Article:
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Md. millionaire charged in death of man he hired to dig tunnels beneath his home

Last Updated Jun 1, 2018 5:01 PM EDT

BETHESDA, Md. - A Maryland millionaire will soon be out on bond as he fights charges of "depraved heart" murder in a bizarre chain of events that led to a 21-year-old man's death. News outlets report that a judge set day trader Daniel Beckwitt's bail at $100,000 in the death of Askia Khafra.

Beckwitt had hired Khafra to dig tunnels beneath his Bethesda home. Prosecutors say the tunnels were supposed to be part of a bunker Beckwitt wanted to create because he was worried about nuclear war with North Korea.

In September, officers responding to a fire at Beckwitt's residence found Khafra dead in the tunnels. His cause of death was listed as smoke inhalation and thermal injuries.

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 Askia Khafra (left) died beneath the home of Daniel Beckwitt (right)

WUSA

The 27-year-old defendant is expected to soon be out on bond. His lawyers have describe Khafra's death as a tragic accident.

CBS affiliate WUSA reports that according to court documents, the tunnels beneath Beckwitt's home were discovered approximately 20 feet down from a hole cut into the basement's concrete floor, and branch out approximately 200 feet in length.

The station also reports that court documents reveal Beckwitt told police he would pick Khafra up at his home in Silver Spring, Md., drive him to Manassas, Va., make him put on black-out sunglasses, and then drive back to Beckwitt's home in Bethesda, Md. Beckwitt reportedly told Khafra that he was taking him to an undisclosed location in Virginia. Once in Beckwitt's basement, Khafra was allowed to remove the glasses and would dig the tunnels for intervals of days at a time.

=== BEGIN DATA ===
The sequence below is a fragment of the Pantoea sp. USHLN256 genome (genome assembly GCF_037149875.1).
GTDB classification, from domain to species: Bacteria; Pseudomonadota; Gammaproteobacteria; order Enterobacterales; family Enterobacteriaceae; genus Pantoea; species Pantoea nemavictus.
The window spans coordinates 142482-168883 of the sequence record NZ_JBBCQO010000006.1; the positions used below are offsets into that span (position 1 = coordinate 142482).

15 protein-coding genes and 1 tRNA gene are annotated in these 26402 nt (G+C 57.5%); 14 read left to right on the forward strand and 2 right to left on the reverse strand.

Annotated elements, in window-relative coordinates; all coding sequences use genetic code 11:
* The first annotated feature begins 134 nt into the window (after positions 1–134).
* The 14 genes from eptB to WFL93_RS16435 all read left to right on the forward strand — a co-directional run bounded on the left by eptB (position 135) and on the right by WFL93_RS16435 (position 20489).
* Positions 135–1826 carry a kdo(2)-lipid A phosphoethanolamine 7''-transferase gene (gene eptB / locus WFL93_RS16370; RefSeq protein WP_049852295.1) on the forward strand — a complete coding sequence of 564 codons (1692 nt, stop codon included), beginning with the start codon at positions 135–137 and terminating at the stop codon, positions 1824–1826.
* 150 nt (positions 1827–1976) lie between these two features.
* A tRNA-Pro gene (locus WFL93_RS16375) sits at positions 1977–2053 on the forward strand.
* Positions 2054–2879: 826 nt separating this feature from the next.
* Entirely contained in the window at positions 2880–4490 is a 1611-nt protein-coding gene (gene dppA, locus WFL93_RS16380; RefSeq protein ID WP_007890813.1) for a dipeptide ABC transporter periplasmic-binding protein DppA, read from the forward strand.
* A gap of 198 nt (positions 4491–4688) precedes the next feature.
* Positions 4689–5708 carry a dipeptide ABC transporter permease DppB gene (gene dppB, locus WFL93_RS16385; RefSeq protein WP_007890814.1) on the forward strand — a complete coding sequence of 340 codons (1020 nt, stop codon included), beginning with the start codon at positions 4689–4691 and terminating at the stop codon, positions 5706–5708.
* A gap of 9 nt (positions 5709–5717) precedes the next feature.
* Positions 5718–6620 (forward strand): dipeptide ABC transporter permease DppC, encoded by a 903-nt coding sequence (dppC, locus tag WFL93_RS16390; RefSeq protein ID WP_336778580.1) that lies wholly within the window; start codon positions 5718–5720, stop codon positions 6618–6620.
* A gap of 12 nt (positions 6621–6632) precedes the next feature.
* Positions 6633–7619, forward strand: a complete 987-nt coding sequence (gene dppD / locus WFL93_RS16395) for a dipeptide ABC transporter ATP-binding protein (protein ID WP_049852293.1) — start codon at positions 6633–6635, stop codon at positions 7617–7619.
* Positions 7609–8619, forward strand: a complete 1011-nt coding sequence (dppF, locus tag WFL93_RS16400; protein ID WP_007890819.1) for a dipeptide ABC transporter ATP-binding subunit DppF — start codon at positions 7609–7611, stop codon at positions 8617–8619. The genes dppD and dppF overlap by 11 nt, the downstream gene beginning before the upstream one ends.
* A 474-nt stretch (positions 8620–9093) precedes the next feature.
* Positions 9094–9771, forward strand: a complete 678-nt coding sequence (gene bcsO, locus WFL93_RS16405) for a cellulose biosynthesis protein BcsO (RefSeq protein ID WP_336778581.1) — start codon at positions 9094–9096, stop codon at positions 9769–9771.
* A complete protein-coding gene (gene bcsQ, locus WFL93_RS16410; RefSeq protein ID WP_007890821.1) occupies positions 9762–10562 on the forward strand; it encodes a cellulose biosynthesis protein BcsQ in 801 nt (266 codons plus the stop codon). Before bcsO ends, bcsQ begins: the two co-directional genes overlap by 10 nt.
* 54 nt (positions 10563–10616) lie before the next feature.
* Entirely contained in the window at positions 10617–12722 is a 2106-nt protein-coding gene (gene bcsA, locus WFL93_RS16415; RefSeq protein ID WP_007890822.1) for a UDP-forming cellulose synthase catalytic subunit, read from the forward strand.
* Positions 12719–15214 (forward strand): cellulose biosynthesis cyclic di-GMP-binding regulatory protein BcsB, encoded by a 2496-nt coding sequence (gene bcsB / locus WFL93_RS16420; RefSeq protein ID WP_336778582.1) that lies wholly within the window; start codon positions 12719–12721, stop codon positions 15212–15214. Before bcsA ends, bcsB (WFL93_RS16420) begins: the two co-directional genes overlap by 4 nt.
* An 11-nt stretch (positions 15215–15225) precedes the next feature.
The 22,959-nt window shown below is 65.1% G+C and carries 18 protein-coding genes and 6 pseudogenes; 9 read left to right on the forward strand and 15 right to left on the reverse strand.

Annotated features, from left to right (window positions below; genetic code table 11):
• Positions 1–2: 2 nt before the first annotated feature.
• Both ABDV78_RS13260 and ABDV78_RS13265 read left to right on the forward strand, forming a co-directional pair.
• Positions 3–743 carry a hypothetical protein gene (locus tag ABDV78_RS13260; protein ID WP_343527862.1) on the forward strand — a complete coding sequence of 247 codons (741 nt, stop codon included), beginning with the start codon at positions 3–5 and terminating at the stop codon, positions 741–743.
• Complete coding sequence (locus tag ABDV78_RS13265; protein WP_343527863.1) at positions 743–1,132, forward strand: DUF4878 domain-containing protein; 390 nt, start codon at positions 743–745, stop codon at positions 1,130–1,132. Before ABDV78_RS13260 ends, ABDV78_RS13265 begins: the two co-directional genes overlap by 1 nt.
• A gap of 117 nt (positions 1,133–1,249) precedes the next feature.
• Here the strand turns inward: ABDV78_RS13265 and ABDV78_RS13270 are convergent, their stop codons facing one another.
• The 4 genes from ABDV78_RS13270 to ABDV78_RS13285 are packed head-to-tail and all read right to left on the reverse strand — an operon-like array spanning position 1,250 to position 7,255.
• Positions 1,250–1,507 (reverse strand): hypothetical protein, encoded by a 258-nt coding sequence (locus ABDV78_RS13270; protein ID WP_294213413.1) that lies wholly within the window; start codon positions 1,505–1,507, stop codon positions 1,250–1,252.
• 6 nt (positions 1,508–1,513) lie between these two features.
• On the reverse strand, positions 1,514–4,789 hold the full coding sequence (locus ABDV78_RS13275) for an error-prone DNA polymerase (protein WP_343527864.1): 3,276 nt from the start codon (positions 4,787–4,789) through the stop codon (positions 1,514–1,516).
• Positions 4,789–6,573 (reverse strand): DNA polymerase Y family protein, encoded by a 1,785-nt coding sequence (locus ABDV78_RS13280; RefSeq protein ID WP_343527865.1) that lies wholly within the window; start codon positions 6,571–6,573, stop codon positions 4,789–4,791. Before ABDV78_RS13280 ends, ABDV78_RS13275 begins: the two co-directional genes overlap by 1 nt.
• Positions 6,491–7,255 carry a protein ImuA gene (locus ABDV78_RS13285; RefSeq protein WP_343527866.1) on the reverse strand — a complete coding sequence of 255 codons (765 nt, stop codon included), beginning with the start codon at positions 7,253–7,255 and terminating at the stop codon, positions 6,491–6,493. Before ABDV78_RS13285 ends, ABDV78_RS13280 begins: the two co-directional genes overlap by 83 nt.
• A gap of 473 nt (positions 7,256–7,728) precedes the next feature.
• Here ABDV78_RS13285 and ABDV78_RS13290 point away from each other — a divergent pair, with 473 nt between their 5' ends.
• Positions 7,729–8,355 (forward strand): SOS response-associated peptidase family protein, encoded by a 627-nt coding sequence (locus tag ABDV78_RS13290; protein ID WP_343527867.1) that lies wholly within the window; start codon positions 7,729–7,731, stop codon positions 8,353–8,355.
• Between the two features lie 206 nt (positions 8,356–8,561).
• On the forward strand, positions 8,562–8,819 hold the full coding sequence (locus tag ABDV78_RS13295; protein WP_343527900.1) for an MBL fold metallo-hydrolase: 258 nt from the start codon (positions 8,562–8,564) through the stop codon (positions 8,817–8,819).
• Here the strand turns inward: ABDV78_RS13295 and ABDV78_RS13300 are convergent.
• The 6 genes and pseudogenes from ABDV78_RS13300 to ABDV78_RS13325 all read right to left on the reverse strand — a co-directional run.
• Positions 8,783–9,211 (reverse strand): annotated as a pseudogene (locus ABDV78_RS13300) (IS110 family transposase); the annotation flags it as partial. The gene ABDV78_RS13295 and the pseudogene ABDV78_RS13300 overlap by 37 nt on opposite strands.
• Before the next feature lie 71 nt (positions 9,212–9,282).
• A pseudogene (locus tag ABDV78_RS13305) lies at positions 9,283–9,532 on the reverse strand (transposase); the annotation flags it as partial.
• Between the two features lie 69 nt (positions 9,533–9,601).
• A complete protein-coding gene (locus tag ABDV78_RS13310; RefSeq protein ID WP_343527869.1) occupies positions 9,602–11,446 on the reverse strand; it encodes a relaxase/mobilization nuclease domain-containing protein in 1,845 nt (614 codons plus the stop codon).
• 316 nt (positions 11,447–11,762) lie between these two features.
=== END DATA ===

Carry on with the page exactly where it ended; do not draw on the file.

Montgomery County officials reportedly ordered the demolition of the home in January, saying that the tunnels threaten the "support and stability" of the home. And investigators said that the home had "hoarding conditions," with the home containing human excrement, discarded items, saturated materials and piles of garbage.

These conditions, according to investigators, made escape from the home difficult as the hoarding conditions led to maze-like pathways throughout.

"The substantial electrical needs of the underground tunnel complex were served by a haphazard daisy-chain of extension cords and plug extenders that created a substantial risk of fire," said Montgomery County Detective Michelle Smith in a court affidavit.

In March, Montgomery County sued Beckwitt and additional homeowner David Beckwitt after officials say they failed to safely demolish the home, as well as deal with the tunnels and hoarding.

Daniel Beckwitt was arrested in May.